Summer Travel Fun: Georgia’s Stone Mountain Park

GeekMom Travel
This is officially called "The Confederate Memorial on Stone Mountain". It's the largest relief carving in the least until the Crazy Horse Monument is finished. We all know who the guys are...who knows the horses' names?

Last weekend the family headed up to Atlanta for some fun sightseeing.  We had tickets to an Atlanta Braves baseball game on the Sunday afternoon of that weekend, but otherwise we sought out family-friendly, educational activities that wouldn’t break the bank.

What to do…what to do…?

Most families staying in downtown Atlanta would have considered the Georgia Aquarium, the CNN Center tour, and/or the World of Coca-Cola.  Zoo Atlanta would have been a good option too…if it weren’t for the incredible heat.

My dear husband, in his typical train-fan fashion, knew of a tourist scenic railroad in the area.  So that’s what we sought to do.  We decided to grab some same-day tickets to the Saturday night Braves game, and then headed out for the day to Stone Mountain Park which is about 15 miles east of Atlanta.  We weren’t quite sure what to expect — several folks at the hotel breakfast area told us we’d have a good time and that there was “so much to do!”.

Those folks were right!  Stone Mountain Park is very beautiful and there was no shortage of things to do!  We didn’t quite dress for hiking up the mountain (and my husband’s back wouldn’t have been to happy with it either), but we were able to enjoy the scenic train, the skytram right to the top of the mountain, a ferryboat ride, and a fun — touristy — lunch where our yeast rolls were thrown to us by our servers!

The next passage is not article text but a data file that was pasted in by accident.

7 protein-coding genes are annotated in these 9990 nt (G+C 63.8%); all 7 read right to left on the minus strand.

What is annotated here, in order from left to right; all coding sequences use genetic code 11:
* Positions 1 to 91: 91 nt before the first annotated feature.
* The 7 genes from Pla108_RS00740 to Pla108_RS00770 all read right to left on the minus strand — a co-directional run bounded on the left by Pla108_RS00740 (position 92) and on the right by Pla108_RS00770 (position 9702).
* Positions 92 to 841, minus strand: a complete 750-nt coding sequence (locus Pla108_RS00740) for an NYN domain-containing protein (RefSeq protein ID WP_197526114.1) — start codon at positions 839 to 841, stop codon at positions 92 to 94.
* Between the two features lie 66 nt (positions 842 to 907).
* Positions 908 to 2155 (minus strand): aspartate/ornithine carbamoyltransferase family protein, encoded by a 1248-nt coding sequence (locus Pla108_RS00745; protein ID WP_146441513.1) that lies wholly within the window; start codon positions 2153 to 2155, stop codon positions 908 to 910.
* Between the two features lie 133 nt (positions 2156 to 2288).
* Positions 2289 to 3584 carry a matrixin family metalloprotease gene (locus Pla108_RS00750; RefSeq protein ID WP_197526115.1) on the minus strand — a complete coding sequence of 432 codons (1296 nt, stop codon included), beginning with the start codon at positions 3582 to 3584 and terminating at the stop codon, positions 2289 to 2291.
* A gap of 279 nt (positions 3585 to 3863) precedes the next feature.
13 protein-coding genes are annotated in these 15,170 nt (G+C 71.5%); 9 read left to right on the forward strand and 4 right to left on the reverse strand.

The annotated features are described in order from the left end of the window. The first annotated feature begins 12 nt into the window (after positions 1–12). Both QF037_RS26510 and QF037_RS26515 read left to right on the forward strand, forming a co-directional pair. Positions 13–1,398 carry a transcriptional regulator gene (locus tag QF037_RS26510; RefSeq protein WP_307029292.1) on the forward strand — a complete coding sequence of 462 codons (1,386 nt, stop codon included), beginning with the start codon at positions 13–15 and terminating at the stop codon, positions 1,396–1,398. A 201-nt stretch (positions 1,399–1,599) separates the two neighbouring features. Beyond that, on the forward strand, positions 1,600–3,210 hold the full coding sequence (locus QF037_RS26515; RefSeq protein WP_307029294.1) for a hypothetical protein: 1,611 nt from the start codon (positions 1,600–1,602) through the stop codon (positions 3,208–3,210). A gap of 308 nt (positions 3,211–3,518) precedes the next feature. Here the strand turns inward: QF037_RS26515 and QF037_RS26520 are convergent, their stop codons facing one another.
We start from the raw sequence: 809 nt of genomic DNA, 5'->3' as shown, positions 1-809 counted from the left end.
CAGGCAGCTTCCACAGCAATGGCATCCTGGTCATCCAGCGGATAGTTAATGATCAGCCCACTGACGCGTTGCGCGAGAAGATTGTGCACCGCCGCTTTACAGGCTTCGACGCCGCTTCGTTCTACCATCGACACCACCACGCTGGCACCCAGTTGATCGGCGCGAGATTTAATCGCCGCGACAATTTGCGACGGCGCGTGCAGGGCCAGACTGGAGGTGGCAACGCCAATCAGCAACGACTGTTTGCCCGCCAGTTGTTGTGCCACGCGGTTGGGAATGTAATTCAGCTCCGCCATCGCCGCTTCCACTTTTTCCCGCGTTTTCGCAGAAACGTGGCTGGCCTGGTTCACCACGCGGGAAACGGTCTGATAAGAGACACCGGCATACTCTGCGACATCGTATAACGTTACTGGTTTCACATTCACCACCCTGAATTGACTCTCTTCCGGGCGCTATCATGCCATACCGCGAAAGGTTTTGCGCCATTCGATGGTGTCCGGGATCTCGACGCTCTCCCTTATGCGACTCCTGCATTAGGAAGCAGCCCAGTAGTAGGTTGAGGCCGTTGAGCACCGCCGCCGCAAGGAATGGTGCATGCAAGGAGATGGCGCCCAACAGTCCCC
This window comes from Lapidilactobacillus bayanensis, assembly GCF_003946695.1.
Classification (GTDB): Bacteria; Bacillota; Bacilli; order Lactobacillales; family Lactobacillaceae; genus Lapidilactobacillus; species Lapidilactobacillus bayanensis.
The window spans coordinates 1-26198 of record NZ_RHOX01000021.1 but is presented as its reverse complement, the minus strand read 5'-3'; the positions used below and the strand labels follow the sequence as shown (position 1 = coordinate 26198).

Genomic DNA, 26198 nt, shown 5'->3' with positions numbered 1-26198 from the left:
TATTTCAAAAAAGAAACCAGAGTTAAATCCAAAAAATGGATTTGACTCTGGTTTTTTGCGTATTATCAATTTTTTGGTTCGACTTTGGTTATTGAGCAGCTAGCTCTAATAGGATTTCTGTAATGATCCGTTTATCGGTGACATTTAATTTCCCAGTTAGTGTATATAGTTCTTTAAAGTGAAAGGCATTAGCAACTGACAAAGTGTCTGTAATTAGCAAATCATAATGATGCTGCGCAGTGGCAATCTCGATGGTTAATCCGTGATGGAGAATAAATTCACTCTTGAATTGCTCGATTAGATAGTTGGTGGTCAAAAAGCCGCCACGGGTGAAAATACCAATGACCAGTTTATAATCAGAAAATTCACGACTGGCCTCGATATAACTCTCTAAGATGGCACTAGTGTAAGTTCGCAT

A view of the "Memorial Lawn" - laser light shows are held every night at 9:30pm during the summer. We'd have loved to have seen one; apparently their lightshow rendition of "The Devil Went Down to Georgia" is pretty well known. Photo: Patricia Vollmer

We really enjoyed the Civil War history that’s been memorialized at the park — of course there’s the beautiful bas relief sculpture of Jefferson Davis, Robert E. Lee and Stonewall Jackson (and their horses!).  There is also an antebellum mansion to tour, and a Confederate Museum.

One could visit the park and make a complete vacation experience out of it — from campsite to the Stone Mountain Inn, you can stay on the property.  If you want to do outdoor activities, there’s hiking, biking, golf and boating to be had!  If you prefer indoor air conditioned stuff, there are the museums, the shops and lots of exhibits and demonstrations.

Here's the locomotive that pulled us around the mountain. Photo: Patricia Vollmer

Stone Mountain is a fascination in and of itself: the dome of cooled magma, which soon became granite rock, poked up over the surrounding geology, rising over 800′ above the surrounding area.  There are gentle rolling hills around Atlanta, but Stone Mountain pokes up pretty high above the surroundings.

While you could pay individually for each of the activities we did, we instead took advantage of the one-day “Adventure Pass”.  This let us do just about all the theme-park activities (there’s this “Ride the Duck” attraction that wasn’t included, but that’s okay).  We had a military discount of $3 off each ticket, yay!

Perhaps because it was August in Georgia, who knows?  The park was not crowded at all even on a Saturday; there were little-to-no lines for any of the activities we wanted to enjoy.

First was a 5 mile train ride around the base of the mountain.  This was a 40 minute ride through some dense woods.  My boys and trains is always a very good combination.